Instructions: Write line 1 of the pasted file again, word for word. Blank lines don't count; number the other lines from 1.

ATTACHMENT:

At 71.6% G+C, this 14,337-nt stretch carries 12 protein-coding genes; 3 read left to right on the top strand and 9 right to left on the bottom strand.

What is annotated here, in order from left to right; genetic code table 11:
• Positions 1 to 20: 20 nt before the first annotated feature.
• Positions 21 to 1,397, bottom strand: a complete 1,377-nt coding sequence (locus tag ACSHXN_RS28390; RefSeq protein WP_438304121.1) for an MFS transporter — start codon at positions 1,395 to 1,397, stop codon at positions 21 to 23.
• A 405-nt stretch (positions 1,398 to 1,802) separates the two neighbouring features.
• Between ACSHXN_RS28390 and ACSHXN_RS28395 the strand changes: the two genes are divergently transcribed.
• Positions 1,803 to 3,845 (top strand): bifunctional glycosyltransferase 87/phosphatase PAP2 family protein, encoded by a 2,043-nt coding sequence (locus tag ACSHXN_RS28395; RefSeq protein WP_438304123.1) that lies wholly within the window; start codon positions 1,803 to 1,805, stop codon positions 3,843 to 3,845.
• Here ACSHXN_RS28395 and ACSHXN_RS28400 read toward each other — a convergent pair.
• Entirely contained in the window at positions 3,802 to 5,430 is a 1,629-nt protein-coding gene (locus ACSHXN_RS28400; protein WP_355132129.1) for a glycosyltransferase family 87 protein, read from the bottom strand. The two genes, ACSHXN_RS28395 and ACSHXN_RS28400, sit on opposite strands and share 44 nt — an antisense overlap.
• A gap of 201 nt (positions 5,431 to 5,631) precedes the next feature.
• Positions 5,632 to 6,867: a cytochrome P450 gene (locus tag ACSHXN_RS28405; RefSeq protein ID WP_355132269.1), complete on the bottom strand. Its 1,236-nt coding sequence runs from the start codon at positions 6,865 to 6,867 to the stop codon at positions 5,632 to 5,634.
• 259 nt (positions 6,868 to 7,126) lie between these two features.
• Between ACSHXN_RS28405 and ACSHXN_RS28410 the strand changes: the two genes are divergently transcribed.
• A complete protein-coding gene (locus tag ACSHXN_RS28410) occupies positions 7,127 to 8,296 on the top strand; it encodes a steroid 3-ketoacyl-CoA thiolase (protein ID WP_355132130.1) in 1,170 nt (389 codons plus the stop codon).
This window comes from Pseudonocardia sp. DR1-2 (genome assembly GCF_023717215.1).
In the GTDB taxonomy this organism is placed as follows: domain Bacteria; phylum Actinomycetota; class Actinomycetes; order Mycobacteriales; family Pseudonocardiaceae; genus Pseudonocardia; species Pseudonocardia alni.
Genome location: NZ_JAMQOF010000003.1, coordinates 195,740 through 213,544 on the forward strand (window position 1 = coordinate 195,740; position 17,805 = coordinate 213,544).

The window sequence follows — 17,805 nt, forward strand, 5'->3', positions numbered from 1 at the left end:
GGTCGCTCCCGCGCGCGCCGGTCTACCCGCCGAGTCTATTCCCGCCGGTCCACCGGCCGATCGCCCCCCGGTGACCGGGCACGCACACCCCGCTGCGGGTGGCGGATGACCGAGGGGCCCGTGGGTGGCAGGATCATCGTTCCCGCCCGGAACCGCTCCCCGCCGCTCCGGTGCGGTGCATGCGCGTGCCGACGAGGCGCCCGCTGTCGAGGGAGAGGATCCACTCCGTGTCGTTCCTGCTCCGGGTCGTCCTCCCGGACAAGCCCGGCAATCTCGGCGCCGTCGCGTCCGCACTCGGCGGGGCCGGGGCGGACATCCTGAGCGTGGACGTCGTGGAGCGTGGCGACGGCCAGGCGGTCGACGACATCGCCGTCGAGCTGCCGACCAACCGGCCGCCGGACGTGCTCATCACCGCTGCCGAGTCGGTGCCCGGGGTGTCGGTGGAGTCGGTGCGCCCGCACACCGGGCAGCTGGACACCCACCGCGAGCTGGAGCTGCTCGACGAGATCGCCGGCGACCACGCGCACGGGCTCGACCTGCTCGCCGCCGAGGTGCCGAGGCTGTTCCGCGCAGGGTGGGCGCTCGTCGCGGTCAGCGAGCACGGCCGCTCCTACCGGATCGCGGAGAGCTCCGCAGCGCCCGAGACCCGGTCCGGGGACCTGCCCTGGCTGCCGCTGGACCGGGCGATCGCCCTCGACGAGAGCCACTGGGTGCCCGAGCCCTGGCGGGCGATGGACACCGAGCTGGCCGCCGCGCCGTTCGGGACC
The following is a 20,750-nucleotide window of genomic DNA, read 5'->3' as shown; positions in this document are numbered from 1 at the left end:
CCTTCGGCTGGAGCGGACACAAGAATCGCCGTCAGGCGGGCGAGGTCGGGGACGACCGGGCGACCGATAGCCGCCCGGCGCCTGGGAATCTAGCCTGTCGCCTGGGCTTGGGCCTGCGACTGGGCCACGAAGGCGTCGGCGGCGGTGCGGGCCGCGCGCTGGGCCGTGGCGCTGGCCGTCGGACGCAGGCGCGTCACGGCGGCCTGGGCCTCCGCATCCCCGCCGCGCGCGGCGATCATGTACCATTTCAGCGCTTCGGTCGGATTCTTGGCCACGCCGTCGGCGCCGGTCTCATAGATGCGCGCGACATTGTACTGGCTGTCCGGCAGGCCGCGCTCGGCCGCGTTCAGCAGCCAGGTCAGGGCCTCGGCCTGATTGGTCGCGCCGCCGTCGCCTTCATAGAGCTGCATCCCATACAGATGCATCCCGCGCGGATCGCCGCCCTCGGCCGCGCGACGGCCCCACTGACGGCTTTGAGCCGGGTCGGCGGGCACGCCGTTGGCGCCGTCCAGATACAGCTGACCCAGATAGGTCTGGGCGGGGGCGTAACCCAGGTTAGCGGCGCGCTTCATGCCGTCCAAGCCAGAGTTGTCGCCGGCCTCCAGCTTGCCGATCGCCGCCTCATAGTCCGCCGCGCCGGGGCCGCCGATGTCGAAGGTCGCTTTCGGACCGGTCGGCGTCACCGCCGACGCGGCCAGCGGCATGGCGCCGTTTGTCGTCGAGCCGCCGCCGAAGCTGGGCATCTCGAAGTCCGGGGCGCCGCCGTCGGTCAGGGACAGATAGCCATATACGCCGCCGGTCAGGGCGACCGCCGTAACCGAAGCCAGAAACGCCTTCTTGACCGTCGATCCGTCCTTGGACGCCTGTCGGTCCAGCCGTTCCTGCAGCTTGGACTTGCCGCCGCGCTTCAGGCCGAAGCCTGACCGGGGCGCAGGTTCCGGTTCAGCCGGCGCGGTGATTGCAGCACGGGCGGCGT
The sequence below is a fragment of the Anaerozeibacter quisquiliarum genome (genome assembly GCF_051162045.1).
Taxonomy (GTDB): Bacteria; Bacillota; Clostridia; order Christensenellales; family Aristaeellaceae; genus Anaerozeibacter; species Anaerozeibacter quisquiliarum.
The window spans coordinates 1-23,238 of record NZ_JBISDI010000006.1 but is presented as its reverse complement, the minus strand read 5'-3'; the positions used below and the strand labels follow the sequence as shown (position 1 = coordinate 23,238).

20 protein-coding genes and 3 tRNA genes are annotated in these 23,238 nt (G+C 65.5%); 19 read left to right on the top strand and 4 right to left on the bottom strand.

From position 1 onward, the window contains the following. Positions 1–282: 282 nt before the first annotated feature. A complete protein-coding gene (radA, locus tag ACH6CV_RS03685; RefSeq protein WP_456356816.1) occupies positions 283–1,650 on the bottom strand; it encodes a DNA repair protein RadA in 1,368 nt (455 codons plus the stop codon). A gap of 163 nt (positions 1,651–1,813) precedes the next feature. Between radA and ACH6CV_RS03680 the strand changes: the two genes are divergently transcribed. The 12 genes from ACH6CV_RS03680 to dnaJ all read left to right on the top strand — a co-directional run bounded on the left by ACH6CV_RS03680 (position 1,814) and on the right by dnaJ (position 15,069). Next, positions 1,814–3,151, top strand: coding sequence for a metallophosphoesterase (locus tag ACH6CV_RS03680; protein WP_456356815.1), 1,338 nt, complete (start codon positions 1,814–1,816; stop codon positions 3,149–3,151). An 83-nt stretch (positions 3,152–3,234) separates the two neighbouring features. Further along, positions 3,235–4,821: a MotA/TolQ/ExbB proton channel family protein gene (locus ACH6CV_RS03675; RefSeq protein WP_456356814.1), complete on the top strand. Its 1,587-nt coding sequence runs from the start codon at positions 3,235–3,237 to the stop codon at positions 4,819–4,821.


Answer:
At 71.6% G+C, this 14,337-nt stretch carries 12 protein-coding genes; 3 read left to right on the top strand and 9 right to left on the bottom strand.